Friday, February 8, 2008

Veterans and Work

This is a piece which focuses on the difficulty that some veterans are finding in getting jobs upon returning from duty in Afghanistan and Iraq.

The piece alludes to the idea that companies don't want to hire because of the "Wacko Vet myth", of course perpetuated by that evil liberal media.

There may be a some truth in that, or there may not, but it's always easy and safe to blame the liberal media, and the Liberal America hating, soldier hating people that oppose the war, instead of thinking about how to solve the problems.

The article also touches on what I believe are more correct theories of the difficulties:

"The report blamed the poor prospects partly on inadequate job networks and lack of mentors after extended periods in war."

I think this is a critical idea and thought. If you join the Army at age 18 or 19, and spend a few years there, usually you come out not knowing anyone, especially anyone who might be able to aid you in finding a job. Everyone knows that social networks are critical to not only finding jobs, but in learning how to properly look for a job.

I currently work in an industry which relies on semi-skilled and low skilled labor. It is getting tougher to find a job in this industry as the economy gets tighter and tighter. I read a lot of reports - this is happening in ALL sectors - manufacturing, construction, service. These entry level jobs are jobs which these veterans might be looking for to get their start upon returning from war.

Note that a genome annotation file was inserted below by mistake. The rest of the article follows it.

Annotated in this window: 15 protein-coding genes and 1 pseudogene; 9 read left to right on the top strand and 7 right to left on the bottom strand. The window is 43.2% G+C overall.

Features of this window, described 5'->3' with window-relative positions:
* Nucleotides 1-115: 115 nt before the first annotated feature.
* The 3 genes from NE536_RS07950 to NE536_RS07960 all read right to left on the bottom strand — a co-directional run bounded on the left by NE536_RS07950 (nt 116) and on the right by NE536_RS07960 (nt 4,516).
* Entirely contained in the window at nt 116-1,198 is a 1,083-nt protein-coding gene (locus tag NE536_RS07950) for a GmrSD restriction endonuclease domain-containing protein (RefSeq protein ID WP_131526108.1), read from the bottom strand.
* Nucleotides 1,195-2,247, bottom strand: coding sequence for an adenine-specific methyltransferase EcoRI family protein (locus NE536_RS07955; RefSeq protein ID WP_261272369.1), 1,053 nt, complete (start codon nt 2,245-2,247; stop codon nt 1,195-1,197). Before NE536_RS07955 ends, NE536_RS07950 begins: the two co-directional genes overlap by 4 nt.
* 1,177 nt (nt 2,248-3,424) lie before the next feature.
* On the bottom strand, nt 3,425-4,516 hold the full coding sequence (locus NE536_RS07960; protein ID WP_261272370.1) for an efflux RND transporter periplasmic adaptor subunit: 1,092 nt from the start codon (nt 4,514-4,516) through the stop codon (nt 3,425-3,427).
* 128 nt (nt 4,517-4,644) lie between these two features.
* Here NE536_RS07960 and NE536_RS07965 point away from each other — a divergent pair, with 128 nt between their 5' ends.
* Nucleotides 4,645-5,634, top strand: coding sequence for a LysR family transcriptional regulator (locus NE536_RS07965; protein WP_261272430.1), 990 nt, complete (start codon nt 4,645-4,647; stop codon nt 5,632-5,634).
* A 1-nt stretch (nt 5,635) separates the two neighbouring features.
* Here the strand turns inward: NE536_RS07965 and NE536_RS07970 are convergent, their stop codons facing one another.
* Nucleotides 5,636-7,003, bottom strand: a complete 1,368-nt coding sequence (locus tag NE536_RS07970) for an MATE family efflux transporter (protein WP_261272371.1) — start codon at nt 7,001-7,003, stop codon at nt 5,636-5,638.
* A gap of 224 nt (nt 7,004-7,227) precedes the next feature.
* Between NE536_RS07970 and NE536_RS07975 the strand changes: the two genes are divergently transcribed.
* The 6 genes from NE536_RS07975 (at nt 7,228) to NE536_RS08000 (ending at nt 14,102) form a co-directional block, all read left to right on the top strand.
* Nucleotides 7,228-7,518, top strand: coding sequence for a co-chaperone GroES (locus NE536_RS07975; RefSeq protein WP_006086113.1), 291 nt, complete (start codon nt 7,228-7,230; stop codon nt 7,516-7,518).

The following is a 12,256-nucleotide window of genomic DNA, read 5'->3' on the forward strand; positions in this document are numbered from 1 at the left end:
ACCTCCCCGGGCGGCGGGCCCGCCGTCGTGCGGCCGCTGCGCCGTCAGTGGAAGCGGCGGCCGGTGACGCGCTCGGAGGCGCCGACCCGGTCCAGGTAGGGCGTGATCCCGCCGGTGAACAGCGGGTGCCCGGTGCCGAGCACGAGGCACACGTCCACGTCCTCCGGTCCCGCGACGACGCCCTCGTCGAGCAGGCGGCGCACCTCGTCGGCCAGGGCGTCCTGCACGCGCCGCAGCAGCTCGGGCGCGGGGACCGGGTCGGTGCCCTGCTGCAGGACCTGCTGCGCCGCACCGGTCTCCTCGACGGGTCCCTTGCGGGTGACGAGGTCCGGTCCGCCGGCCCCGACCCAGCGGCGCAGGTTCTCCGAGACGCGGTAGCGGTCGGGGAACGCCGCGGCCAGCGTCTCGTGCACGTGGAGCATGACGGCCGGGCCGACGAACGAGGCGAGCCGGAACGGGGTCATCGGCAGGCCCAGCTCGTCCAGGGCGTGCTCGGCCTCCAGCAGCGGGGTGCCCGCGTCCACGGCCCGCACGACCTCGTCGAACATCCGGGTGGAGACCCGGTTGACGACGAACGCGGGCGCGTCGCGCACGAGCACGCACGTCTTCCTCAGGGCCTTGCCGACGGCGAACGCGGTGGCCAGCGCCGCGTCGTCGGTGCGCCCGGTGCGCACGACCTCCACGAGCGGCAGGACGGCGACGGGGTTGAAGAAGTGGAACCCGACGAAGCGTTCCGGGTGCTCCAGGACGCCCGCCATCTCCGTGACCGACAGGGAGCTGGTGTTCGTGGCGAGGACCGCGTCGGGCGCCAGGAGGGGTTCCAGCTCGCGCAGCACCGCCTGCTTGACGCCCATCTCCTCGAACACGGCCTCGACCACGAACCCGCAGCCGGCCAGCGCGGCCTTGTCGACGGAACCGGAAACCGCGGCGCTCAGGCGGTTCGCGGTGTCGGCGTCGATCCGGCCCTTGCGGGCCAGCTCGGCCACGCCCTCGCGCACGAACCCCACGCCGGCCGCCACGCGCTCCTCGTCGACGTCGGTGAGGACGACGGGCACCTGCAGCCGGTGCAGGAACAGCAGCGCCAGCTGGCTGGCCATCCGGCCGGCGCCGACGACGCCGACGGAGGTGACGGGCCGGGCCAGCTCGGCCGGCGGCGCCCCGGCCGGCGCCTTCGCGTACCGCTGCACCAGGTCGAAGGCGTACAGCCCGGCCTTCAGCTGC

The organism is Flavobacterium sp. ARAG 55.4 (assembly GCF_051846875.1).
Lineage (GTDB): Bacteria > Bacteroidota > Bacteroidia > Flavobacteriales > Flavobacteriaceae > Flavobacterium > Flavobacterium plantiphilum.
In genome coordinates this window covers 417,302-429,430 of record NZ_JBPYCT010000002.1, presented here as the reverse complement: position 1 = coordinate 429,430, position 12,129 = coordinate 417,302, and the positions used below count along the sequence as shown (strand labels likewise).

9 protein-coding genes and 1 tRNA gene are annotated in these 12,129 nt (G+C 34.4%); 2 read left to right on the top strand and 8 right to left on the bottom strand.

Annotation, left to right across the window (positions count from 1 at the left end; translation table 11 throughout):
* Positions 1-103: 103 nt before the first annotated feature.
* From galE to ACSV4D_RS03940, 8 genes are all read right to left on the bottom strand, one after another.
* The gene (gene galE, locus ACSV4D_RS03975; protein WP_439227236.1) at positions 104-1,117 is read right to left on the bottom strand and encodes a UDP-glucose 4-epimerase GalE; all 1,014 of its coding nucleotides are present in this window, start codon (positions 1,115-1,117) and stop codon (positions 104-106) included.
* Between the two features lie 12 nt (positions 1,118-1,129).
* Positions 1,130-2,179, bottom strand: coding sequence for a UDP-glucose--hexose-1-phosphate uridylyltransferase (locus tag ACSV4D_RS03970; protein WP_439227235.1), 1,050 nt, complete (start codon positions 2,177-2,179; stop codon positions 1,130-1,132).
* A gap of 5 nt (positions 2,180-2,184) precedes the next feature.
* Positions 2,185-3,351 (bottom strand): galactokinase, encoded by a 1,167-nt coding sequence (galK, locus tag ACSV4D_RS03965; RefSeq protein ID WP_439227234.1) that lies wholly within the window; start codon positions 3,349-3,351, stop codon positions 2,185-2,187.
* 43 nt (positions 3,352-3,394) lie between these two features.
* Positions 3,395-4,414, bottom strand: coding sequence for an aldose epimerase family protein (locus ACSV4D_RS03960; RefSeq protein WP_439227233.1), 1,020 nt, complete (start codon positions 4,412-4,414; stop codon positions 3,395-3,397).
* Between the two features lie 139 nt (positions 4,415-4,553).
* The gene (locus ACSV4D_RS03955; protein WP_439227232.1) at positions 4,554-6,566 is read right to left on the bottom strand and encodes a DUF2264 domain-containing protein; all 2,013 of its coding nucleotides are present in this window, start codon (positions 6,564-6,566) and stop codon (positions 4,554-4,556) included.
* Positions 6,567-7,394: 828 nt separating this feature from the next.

Now, it is tough enough to find a job in an economy such as the present when all of your systems (health, psychological and spiritual) are in stasis.

But imagine that you are not sleeping at night because of horrific nightmares. Imagine that you are addicted to drugs and or alcohol to try to slow or stop those nightmares. Imagine that your family life is crashing down around you and people are leaving you (spouses and kids) because you haven't been able to adjust. Imagine that you are afflicted with PTSD, and it is a chore for you to even leave the house, much less get dressed up for an interview, and having to maintain and make it through the interview.

Imagine having all of those issues and having to present yourself as a hireable candidate.

Now, granted, some of these things happen to those who have not been to war as well, and those people need the help too. But that is not what I'm talking about here.

The article says that the government is going to have to fix it. I think the government can do some things, but I think it will take everyone to pull this one off - industry, education, government, churches and veterans organizations.

I don't believe these are unsolvable problems. One good idea has been talked about by Iraq and Afghanistan Veterans of America (, and that is the idea of a New GI Bill:,com_/Itemid,66/option,content/task,view/id,2492/

As this article points out, the GI Bill simply: “reinvented America” after a half-decade of war.

It is not going to be easy, nor is it going to be cheap. We tried to do the war "on the cheap" and we see where that got us. We simply cannot do this "on the cheap"

Now, a lot will say that we "can't afford this" - it costs too much. But can we afford the results of what will happen if we DON'T do it?

Thursday, February 7, 2008

Give me your tired.......

This is a piece where Admiral Mullen says that US forces are "worn thin by operations in Iraq and Afghanistan, and unlikely to come home in large numbers anytime soon."

This is, quite frankly, the understatement of the century. It also should be disturbing and discouraging for every American. The Admiral goes on to say "The well is deep, but it is not infinite."